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Monday, March 11, 2024

76ers Beat Knicks 79-73 in Lowest Scoring NBA Game Since 2016

The Philadelphia 76ers defeated the New York Knicks 79-73 on Sunday night despite being without the services of injured All-Stars Joel Embiid and Tyrese Maxey. Embiid has missed the last 18 games while recovering from knee surgery, while Maxey has been out for four games because he is in the concussion protocol. The Knicks played without All-Star Julius Randle, who has missed 18 straight games with a dislocated shoulder. Kelly Oubre Jr. led the 76ers with 18 points while also grabbing 10 rebounds and swiping three steals. Buddy Hield (16 points, seven rebounds) and Paul Reed (13 points, seven rebounds) made important contributions off of the bench, while Tobias Harris added 11 points and a game-high 12 rebounds. Jalen Brunson scored a game-high 19 points and passed for a game-high eight assists, but he shot just 6-22 from the field. Donte DiVincenzo had 15 points on 6-17 field goal shooting, and Bojan Bogdanovic (10 points on 4-8 field goal shooting) was the Knicks' only other double figure scorer.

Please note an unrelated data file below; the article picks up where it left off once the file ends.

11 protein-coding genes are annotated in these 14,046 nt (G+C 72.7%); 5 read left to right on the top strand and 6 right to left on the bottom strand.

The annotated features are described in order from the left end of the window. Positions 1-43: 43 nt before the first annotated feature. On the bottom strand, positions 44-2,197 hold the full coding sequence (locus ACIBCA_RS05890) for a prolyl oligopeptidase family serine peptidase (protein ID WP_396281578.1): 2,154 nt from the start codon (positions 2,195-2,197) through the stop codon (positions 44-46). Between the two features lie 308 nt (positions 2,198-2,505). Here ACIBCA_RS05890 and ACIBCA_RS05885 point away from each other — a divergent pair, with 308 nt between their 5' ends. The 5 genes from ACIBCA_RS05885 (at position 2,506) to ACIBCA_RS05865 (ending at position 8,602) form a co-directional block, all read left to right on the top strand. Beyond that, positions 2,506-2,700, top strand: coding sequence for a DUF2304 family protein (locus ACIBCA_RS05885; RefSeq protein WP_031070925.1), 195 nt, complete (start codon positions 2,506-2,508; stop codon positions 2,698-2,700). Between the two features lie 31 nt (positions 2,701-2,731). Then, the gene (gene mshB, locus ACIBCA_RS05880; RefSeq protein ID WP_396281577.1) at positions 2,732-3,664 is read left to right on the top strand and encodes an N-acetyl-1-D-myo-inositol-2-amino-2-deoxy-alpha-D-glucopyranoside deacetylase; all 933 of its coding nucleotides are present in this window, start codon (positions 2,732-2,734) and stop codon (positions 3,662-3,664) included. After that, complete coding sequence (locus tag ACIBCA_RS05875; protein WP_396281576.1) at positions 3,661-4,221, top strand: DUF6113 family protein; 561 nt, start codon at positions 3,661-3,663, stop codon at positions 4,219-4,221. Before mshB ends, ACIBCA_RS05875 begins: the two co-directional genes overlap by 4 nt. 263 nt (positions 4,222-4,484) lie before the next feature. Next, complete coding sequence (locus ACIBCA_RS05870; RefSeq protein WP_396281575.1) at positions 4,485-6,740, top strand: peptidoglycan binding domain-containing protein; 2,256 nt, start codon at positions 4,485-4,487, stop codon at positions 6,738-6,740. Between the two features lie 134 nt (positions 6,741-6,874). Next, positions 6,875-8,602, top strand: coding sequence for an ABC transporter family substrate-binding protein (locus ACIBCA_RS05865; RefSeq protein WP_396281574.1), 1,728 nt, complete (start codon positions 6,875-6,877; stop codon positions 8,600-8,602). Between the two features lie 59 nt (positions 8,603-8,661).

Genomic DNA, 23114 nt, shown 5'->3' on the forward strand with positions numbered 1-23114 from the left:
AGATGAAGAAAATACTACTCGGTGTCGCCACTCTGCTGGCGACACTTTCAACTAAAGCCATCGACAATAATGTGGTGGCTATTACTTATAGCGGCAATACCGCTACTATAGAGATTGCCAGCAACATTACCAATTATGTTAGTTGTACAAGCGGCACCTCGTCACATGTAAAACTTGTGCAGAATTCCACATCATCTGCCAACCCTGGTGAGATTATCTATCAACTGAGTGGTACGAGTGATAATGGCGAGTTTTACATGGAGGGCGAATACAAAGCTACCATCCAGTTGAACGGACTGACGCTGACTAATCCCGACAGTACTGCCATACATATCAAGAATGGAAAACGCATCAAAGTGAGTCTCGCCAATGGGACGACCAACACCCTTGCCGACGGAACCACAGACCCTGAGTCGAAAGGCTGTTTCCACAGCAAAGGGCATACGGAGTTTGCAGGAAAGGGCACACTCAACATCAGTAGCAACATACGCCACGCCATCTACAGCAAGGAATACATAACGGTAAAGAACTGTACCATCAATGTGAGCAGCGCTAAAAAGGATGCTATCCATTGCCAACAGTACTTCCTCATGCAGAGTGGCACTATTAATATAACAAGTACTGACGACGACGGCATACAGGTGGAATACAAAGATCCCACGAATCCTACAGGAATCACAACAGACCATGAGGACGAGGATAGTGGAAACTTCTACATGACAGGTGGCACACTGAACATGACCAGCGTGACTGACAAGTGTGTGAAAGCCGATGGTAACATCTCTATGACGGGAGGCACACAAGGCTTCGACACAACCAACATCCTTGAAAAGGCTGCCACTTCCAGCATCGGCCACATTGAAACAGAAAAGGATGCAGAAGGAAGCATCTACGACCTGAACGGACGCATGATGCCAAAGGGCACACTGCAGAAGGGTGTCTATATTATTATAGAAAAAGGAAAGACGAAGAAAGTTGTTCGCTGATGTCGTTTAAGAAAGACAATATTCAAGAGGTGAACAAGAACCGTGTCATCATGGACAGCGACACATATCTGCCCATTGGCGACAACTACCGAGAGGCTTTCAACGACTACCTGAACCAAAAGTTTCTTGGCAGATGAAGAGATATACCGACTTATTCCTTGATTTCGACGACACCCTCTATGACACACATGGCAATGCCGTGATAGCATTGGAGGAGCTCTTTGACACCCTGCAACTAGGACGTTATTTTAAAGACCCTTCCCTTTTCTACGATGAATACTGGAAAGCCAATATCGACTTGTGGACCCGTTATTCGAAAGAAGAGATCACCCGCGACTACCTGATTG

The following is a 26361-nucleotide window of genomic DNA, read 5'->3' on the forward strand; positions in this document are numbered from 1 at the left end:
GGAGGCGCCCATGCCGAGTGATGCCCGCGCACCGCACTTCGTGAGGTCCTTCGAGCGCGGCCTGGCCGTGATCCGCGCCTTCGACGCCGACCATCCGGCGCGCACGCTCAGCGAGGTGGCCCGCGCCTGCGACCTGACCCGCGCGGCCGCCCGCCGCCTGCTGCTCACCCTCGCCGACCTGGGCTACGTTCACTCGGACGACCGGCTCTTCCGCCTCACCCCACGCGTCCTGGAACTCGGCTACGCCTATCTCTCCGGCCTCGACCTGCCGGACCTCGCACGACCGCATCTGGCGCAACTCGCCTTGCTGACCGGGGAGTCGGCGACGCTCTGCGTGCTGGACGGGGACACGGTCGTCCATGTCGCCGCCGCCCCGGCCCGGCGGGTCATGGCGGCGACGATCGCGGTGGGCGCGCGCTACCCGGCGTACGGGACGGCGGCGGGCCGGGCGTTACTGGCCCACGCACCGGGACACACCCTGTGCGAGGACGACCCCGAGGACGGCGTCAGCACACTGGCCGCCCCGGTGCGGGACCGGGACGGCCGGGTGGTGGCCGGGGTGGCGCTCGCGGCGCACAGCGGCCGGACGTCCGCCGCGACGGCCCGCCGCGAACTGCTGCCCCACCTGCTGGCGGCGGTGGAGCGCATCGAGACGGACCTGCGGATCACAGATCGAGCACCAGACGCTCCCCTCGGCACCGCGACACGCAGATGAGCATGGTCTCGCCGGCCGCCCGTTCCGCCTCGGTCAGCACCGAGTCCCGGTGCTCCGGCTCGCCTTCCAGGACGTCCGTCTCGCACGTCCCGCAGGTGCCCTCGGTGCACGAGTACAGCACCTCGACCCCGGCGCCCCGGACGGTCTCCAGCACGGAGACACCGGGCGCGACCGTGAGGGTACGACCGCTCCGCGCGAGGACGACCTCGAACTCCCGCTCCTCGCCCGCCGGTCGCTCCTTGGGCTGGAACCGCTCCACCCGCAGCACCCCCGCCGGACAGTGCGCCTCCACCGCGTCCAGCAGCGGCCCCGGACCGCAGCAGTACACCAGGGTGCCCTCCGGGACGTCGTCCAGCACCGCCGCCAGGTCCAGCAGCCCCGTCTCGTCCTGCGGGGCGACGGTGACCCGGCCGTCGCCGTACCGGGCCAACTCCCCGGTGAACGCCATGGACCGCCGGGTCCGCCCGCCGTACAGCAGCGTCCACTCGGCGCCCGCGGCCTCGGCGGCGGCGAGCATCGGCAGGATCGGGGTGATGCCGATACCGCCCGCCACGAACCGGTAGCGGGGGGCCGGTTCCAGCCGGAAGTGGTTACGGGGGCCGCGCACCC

This is the first NBA game in which both teams scored fewer than 80 points since January 6, 2016. The Knicks shot just 26-80 (.325) from the field and they committed 21 turnovers, eight more than their per game average. The Knicks were particularly bad from three point range (9-40, .225) and--like many teams in the modern NBA--they kept firing away from long range unconcerned about their airballs and bricks; it is puzzling that so many NBA teams do not have a backup plan for games during which they just cannot make three pointers.  

Hubie Brown provided the color commentary for ESPN, and this is the fourth 76ers game for which Brown has provided color commentary since February 23; his most recent telecast was when the 76ers defeated the Mavericks 120-116 on Sunday March 3, and prior to that he did the color commentary when the Bucks topped the 76ers 119-98 on Sunday February 25, and when the 76ers beat the Cavaliers 104-97 on Friday February 23.

During his pregame remarks, Brown noted that Brunson is a three level scorer (three point line, midrange, in the paint), and he said that he is happy that Brunson was rewarded for his hard work by making the All-Star team for the first time. Brown mentioned that Harris is a versatile player and he said that Harris' contributions are critically important while Embiid and Maxey are sidelined. Brown concluded that the pressure is on for both of these teams to maintain their position in the standings by not losing to sub-.500 teams.